Sigurlaug Sverrisdóttir is certainly no stranger to the virtues of travel. Prior to the 2013 opening of Ion Adventure Hotel, the Icelander and former cabin-crew member established a successful company that organized adventure tours and provided training and recruitment services to airlines. But it was Sverrisdóttir’s extensive (and often unsatisfactory) experience as a guest at luxury chain hotels around the world that most profoundly influenced her current sensibility.
“I would stay at these chain hotels and see they were not true to the environment. You would not get any concept of where you were,” says Sverrisdóttir. So, at Ion Adventure Hotel, in the rolling Icelandic countryside, she adds, “I wanted the guests to experience the Icelandic nature, the culture, the trends, music, design, and everything we like and appreciate. I wanted them to experience exactly where they were in the world.”
Sverrisdottir’s enduring passion for local authenticity, not to mention her razor-sharp sense of aesthetics, extend to the ever-rotating local artworks and music that fill the hotels, as well as to the farm-to-table cuisine at Silfra Restaurant & Bar and the partially exposed Lava Spa—both at Ion Adventure Hotel—where guests can luxuriate with herbal products made from organic, mineral-rich volcanic ash and clay sourced from the immediate vicinity.
“As we were talking about the concept, from the beginning, we were very determined to make it as sustainable as possible,” says Sverrisdóttir. “A profound sense of connection to and responsibility toward the natural environment is a big part of what it means to be Icelandic. We know that we cannot control the weather, cannot control volcanoes, earthquakes,” she says. “We’ve learned how to live with and respect nature.”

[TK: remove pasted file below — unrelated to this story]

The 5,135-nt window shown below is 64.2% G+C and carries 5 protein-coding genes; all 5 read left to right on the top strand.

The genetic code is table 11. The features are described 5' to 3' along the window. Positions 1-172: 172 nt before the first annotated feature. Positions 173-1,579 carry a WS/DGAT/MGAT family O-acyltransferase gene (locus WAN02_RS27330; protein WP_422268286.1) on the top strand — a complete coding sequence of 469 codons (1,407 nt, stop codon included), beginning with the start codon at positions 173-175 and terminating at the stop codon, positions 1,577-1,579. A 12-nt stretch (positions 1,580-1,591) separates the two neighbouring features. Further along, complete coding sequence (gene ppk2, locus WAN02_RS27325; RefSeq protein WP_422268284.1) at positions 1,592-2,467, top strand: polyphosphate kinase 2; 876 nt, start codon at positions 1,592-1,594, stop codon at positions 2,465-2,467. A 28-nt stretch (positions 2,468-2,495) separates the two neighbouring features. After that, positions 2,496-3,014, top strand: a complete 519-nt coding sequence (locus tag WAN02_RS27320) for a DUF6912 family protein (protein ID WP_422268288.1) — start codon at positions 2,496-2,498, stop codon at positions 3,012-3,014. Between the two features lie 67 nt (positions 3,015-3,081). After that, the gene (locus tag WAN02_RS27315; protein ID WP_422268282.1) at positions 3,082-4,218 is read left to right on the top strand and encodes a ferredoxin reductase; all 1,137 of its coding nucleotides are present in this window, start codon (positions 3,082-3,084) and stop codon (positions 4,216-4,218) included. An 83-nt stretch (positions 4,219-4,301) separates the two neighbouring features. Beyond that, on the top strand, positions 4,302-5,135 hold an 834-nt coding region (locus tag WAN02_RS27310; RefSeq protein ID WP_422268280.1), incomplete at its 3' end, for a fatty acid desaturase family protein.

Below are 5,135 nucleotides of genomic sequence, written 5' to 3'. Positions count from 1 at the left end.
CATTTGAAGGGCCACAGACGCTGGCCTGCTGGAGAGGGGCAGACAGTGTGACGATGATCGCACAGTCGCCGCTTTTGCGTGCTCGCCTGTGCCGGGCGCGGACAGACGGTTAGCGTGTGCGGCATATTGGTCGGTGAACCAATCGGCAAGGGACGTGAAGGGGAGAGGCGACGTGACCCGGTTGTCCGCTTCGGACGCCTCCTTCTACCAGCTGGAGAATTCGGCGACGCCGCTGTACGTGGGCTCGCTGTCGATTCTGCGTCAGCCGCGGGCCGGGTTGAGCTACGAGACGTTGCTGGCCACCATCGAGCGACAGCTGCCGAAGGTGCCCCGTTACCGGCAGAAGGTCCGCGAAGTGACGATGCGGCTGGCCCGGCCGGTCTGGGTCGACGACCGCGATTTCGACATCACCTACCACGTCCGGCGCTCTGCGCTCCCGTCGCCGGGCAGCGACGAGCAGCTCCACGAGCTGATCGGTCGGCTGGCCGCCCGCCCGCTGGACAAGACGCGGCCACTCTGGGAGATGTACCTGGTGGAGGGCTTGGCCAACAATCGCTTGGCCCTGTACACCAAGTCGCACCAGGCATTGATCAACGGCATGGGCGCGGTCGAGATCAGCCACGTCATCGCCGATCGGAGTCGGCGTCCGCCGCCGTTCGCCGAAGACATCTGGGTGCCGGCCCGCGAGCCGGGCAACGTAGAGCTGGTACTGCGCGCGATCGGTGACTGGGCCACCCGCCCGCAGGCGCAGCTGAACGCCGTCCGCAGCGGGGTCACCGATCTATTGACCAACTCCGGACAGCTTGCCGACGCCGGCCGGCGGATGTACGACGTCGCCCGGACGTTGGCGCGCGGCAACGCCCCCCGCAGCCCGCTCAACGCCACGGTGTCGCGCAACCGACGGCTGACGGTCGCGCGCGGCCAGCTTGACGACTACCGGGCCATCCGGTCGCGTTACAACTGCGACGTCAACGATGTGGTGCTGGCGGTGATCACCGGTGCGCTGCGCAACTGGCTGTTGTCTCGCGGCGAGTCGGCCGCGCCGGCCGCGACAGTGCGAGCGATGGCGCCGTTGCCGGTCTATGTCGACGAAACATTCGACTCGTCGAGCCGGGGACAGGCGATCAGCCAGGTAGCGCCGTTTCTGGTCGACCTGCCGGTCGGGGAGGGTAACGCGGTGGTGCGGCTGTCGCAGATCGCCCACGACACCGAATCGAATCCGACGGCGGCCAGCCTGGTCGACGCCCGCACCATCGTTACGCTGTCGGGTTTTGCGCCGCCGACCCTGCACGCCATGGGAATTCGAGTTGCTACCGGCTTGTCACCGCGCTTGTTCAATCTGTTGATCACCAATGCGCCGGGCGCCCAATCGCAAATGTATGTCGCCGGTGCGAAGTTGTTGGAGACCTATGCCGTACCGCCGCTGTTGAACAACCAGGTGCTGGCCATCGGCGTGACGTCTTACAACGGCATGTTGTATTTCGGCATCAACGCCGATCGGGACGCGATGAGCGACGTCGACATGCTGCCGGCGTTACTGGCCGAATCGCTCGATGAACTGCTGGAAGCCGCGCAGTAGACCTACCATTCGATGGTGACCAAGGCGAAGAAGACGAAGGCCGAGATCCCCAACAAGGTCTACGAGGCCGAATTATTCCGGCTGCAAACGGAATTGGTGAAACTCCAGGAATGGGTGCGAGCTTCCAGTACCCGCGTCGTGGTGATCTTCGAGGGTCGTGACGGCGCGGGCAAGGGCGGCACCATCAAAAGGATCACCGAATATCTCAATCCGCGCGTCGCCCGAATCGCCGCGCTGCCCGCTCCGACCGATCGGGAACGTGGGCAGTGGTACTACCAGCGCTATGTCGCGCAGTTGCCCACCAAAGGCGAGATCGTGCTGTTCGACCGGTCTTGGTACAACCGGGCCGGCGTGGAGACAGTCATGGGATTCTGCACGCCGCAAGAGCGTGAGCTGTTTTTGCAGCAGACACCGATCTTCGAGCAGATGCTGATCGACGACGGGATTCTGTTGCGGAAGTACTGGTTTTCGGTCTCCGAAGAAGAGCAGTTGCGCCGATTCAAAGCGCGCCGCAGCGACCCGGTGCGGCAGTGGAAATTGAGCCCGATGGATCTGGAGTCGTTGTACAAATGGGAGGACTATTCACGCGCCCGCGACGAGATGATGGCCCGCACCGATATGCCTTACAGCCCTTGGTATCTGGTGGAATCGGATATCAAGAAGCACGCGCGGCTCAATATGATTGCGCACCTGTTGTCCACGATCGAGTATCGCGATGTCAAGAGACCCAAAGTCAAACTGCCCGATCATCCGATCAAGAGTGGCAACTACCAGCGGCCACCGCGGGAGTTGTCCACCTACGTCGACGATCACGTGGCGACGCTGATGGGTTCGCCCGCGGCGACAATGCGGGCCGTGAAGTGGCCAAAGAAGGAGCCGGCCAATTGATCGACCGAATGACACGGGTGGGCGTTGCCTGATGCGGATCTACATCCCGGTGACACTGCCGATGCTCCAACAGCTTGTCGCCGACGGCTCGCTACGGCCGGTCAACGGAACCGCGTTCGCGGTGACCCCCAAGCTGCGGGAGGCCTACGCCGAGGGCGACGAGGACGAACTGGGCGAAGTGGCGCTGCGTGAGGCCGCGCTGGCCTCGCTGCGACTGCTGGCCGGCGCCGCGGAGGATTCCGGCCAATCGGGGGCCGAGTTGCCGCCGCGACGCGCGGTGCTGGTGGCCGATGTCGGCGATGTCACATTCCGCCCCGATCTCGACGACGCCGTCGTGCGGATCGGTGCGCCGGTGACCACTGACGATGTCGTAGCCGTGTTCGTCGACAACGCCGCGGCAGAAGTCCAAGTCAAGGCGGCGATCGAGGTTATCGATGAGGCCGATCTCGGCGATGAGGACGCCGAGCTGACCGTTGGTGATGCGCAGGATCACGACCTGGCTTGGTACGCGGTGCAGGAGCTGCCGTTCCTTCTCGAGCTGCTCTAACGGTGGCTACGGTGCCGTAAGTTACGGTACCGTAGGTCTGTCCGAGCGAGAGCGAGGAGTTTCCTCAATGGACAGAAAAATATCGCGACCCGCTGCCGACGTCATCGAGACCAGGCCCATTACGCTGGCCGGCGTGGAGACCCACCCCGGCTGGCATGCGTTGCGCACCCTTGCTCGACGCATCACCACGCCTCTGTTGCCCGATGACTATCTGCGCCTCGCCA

One aspect of this, she adds, is a heightened awareness of the unfortunate reality of climate change. As a child growing up on a small peninsula near Reykjavik, Sverrisdóttir recalls whale carcasses often drifting onto the shore, forming great fleshy trampolines on which she and her friends would play. Her schoolteachers would later bring them down to study the whales’ anatomy. “Now there are hardly any whales,” she says wistfully. “Climate change is right there in front of you. You don’t have to go back in time to realize how intense it is.”
So to ensure that one enjoys sophisticated, international flair in a world defined by local design, and all set in a structure that exposes the capital in its best light, she also created Ion City Hotel. And just as Ion Adventure sets such an important precedent in the area—with its many sustainable innovations and practices—it seems certain that Ion City will inspire more followers. And being followed is something a leader like Sverrisdóttir has always been comfortable with. “It’s been inspiring to see other hotels go into something similar,” says Sverrisdóttir. “Because this is what Iceland is all about.”